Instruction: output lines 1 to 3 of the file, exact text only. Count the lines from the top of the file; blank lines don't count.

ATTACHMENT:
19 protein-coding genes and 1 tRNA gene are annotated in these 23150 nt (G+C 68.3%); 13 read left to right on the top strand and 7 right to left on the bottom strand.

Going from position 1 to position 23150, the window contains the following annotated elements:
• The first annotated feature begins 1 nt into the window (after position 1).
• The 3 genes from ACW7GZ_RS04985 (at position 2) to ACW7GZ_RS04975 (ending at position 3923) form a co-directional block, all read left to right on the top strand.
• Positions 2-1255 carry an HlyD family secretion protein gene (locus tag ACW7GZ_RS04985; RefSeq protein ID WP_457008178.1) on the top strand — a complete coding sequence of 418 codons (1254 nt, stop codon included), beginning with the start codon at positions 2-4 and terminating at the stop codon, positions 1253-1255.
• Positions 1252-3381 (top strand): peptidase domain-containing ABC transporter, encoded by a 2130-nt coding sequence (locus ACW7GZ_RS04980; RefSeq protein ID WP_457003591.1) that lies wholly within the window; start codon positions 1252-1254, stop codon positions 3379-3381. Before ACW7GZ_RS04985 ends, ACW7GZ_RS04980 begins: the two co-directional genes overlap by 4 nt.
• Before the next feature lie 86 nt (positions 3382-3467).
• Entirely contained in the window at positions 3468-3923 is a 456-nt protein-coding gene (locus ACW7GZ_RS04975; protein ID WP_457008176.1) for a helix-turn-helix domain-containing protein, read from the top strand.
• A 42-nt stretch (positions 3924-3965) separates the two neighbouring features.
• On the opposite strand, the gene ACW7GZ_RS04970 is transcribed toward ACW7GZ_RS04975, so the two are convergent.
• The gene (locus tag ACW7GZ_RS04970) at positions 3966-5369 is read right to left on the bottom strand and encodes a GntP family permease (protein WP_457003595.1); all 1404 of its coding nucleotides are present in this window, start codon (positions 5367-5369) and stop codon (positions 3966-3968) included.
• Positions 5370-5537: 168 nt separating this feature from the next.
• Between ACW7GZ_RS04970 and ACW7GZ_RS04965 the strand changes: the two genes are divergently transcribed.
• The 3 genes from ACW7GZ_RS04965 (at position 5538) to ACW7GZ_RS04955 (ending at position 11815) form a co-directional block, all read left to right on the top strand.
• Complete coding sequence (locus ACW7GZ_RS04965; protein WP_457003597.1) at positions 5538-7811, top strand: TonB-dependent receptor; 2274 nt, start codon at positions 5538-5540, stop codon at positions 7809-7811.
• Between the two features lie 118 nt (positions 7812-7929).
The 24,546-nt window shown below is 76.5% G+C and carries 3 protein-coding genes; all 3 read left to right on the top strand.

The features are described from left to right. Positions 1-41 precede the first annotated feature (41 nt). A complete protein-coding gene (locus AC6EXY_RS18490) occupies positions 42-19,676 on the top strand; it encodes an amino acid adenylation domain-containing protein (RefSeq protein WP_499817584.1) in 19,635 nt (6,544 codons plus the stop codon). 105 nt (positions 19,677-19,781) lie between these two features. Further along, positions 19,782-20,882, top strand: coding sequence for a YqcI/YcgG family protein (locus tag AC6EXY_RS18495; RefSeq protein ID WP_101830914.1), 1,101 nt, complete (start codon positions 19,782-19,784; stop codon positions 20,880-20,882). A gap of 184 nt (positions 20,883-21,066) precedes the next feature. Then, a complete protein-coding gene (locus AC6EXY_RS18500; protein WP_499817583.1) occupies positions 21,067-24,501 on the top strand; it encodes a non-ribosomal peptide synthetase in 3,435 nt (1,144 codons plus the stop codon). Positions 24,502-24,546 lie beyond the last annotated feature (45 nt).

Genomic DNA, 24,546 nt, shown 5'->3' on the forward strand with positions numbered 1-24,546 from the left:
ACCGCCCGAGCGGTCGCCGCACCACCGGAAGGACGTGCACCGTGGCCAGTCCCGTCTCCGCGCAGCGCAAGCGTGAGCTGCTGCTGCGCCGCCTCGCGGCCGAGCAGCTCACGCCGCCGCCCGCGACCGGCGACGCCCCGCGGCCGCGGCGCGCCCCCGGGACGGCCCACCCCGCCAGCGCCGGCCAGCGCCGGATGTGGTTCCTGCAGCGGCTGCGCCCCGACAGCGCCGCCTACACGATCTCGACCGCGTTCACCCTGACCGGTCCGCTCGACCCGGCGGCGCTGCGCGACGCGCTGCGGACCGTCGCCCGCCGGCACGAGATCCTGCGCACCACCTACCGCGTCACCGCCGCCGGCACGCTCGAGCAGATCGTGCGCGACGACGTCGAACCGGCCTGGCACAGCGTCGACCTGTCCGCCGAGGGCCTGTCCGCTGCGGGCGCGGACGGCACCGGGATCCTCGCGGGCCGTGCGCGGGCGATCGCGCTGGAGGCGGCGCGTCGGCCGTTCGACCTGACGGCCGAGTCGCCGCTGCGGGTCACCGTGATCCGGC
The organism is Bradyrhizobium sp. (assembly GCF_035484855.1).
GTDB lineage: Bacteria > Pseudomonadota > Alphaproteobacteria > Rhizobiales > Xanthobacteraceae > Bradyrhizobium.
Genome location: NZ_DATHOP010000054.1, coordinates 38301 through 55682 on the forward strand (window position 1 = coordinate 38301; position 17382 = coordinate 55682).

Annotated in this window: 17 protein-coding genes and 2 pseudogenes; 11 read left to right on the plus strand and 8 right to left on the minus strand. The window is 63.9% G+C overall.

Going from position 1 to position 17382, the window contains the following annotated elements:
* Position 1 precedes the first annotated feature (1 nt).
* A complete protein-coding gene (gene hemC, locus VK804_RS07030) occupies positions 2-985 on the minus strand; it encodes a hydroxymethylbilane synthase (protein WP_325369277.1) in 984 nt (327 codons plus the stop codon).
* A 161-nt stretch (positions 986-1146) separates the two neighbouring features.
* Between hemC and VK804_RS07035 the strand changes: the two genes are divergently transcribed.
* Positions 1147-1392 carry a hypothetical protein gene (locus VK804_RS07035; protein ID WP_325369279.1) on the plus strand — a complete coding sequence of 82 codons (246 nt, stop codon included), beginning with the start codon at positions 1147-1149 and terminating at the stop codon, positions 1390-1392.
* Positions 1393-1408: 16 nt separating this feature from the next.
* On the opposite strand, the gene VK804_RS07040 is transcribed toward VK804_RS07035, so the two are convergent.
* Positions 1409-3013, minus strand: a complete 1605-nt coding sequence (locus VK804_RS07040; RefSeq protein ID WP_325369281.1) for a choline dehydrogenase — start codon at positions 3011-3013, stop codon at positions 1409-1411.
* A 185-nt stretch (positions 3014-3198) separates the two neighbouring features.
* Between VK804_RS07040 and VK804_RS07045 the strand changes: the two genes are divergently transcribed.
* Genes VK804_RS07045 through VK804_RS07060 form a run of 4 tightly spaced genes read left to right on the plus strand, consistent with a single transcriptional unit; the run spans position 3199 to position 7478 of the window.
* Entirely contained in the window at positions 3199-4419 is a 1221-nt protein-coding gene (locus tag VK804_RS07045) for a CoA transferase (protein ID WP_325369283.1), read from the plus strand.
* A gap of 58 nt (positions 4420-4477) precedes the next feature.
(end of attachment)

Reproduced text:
19 protein-coding genes and 1 tRNA gene are annotated in these 23150 nt (G+C 68.3%); 13 read left to right on the top strand and 7 right to left on the bottom strand.

Going from position 1 to position 23150, the window contains the following annotated elements:
• The first annotated feature begins 1 nt into the window (after position 1).